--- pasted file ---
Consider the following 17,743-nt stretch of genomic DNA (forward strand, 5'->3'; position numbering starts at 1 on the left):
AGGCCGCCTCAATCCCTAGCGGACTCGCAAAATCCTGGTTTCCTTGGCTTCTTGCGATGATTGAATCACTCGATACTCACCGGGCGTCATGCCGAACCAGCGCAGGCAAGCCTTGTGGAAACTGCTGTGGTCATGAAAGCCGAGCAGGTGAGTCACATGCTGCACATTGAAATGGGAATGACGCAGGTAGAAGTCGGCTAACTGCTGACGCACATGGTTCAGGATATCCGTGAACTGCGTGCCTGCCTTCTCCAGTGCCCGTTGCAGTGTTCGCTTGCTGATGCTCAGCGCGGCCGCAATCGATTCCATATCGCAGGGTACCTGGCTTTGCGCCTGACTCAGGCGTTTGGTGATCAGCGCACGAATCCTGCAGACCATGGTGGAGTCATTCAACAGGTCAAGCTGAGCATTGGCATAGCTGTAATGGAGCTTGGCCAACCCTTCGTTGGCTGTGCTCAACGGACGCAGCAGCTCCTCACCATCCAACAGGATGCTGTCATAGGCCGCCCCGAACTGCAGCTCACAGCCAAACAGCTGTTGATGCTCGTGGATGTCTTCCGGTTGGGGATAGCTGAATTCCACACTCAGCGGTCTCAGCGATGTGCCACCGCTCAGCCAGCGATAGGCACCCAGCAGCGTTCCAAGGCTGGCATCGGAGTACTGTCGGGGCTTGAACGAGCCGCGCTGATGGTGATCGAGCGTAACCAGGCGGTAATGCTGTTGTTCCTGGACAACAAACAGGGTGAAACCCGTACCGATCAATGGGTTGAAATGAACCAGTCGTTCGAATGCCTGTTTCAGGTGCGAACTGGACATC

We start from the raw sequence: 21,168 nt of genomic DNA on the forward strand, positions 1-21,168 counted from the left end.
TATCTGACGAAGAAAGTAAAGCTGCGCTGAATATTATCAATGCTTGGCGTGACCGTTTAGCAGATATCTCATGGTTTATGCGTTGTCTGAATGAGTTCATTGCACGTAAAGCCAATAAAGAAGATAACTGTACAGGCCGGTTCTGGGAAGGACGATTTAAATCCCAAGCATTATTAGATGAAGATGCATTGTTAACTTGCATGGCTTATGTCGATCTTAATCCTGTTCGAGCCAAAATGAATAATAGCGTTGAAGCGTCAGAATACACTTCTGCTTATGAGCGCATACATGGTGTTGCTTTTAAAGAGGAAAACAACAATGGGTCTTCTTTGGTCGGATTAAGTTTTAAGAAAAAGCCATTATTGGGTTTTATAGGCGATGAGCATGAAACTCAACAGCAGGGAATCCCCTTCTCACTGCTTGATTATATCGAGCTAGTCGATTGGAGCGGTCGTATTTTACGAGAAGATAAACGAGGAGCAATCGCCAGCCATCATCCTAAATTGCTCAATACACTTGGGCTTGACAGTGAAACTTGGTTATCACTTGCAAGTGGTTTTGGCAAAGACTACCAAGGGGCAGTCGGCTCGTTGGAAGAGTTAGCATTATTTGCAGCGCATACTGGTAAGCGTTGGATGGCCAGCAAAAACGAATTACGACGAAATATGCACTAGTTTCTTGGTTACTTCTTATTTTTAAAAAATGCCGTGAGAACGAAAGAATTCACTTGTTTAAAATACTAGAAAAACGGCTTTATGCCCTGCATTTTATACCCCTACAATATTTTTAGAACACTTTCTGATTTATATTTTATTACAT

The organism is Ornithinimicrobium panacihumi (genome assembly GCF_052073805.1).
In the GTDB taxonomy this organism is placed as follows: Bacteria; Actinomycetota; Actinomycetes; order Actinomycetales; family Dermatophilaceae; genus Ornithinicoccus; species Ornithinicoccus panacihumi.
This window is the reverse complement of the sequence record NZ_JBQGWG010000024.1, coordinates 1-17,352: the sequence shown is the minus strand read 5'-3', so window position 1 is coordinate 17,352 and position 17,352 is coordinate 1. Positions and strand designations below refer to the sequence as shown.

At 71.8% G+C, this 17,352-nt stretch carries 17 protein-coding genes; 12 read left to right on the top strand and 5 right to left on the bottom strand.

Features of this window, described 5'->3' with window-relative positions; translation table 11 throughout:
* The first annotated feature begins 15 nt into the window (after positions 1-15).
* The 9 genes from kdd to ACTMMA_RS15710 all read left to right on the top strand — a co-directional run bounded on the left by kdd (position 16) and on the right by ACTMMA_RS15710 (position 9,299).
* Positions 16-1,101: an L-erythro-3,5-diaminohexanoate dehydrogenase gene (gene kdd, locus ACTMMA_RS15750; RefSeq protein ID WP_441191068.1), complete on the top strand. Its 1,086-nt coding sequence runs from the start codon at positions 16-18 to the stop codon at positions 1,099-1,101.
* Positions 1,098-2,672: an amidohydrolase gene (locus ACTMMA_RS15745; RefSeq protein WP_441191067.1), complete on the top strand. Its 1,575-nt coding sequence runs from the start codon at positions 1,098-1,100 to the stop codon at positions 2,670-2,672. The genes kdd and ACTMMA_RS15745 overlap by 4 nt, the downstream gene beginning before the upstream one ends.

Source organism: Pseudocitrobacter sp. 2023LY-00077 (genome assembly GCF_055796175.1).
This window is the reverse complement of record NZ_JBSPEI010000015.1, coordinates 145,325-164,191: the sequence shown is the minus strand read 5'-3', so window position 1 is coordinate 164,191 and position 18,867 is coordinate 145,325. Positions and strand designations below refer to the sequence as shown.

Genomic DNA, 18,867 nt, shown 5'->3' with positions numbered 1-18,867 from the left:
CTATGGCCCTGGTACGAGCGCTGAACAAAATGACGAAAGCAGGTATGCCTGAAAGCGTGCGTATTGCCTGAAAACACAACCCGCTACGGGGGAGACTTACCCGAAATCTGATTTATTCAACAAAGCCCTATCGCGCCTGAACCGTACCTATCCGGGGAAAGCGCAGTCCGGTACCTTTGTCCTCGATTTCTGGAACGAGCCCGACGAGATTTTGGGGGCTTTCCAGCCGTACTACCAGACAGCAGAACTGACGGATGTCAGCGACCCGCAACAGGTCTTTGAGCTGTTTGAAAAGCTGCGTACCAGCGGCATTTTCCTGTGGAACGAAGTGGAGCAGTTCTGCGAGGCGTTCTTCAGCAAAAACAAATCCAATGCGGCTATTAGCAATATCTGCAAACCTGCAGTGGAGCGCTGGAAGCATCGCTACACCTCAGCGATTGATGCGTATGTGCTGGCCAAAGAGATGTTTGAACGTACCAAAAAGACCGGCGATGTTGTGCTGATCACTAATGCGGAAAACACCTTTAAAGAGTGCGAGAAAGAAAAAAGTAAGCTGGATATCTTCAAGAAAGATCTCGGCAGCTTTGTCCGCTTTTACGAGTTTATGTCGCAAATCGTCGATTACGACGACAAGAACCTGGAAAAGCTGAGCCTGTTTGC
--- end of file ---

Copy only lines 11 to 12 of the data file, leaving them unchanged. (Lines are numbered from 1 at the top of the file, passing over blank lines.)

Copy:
* The 9 genes from kdd to ACTMMA_RS15710 all read left to right on the top strand — a co-directional run bounded on the left by kdd (position 16) and on the right by ACTMMA_RS15710 (position 9,299).
* Positions 16-1,101: an L-erythro-3,5-diaminohexanoate dehydrogenase gene (gene kdd, locus ACTMMA_RS15750; RefSeq protein ID WP_441191068.1), complete on the top strand. Its 1,086-nt coding sequence runs from the start codon at positions 16-18 to the stop codon at positions 1,099-1,101.